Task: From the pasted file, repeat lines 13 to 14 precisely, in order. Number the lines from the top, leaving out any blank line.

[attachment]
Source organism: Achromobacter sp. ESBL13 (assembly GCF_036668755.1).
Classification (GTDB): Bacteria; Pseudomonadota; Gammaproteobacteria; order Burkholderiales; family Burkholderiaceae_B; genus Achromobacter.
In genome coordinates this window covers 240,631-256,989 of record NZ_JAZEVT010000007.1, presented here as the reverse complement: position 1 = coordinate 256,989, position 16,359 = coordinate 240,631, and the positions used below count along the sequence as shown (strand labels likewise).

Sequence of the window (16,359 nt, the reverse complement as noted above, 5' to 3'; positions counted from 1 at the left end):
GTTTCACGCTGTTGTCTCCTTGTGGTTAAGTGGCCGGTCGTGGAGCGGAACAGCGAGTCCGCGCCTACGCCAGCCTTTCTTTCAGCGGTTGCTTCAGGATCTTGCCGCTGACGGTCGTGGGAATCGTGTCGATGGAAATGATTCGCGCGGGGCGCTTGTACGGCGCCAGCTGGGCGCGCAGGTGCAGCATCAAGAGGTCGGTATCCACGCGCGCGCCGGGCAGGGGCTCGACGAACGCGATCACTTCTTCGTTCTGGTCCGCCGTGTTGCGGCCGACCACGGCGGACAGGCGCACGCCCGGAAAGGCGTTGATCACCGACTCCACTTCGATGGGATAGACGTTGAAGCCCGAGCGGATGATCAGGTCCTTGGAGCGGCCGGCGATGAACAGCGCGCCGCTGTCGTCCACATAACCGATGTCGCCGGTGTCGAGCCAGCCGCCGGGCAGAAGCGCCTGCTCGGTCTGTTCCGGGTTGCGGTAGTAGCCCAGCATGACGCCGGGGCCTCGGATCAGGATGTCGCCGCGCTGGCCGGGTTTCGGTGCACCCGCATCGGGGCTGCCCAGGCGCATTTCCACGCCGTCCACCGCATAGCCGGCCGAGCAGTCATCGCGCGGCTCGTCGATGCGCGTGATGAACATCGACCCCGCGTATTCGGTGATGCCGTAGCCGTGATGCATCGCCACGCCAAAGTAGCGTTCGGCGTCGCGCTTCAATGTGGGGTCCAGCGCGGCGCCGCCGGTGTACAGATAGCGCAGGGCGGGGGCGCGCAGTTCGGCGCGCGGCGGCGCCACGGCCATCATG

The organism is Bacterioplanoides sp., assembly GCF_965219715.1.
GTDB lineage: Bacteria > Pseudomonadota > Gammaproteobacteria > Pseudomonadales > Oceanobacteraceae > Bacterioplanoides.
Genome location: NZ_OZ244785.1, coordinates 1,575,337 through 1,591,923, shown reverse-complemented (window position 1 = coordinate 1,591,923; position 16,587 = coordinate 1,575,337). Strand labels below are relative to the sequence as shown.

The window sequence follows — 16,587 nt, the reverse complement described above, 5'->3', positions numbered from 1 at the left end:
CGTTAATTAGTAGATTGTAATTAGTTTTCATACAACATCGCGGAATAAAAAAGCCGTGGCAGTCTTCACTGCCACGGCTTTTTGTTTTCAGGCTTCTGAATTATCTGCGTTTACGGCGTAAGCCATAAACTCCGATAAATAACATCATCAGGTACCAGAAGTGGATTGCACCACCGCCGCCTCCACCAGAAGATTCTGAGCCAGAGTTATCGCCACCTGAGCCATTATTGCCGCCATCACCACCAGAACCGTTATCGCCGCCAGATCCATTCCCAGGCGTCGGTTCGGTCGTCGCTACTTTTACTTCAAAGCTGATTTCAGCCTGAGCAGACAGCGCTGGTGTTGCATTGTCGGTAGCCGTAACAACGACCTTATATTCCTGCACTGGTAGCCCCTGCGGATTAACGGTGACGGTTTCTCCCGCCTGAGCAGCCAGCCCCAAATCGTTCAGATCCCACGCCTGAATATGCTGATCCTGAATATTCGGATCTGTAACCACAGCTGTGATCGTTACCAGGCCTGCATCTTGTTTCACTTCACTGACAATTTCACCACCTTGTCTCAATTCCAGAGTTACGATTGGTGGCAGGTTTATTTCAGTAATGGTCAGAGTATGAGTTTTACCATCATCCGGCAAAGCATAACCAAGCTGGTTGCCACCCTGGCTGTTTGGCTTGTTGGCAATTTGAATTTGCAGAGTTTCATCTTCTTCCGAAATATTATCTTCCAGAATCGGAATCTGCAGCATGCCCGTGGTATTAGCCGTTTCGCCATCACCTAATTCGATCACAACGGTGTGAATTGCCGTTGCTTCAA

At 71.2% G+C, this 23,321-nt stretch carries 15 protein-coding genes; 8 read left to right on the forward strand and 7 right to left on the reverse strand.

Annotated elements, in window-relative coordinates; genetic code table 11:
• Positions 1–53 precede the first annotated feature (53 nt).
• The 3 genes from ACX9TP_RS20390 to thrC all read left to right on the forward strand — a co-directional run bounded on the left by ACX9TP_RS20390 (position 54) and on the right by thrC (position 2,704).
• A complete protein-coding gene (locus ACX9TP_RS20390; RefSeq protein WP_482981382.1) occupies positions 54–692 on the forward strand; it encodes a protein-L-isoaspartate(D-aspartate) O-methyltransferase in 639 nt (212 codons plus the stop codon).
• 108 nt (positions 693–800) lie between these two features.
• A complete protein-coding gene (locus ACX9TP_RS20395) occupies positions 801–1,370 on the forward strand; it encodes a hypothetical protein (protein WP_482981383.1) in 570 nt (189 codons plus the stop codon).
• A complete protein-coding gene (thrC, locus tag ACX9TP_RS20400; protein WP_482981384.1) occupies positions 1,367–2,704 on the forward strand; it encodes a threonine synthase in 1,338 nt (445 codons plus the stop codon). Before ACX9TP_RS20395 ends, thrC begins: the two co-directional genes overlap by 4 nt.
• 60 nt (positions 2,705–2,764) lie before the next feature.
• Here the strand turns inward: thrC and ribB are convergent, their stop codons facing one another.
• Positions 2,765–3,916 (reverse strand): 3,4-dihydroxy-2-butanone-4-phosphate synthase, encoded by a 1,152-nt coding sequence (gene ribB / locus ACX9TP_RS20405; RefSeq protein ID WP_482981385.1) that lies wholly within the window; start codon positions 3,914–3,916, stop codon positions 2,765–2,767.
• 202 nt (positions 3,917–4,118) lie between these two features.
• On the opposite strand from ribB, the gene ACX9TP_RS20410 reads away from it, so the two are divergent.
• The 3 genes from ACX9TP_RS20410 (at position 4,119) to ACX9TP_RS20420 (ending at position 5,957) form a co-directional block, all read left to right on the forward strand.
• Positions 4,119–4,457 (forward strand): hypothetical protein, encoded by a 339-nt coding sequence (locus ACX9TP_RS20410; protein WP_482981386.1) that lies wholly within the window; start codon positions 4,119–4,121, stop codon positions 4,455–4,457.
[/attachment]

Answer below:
• Positions 1–53 precede the first annotated feature (53 nt).
• The 3 genes from ACX9TP_RS20390 to thrC all read left to right on the forward strand — a co-directional run bounded on the left by ACX9TP_RS20390 (position 54) and on the right by thrC (position 2,704).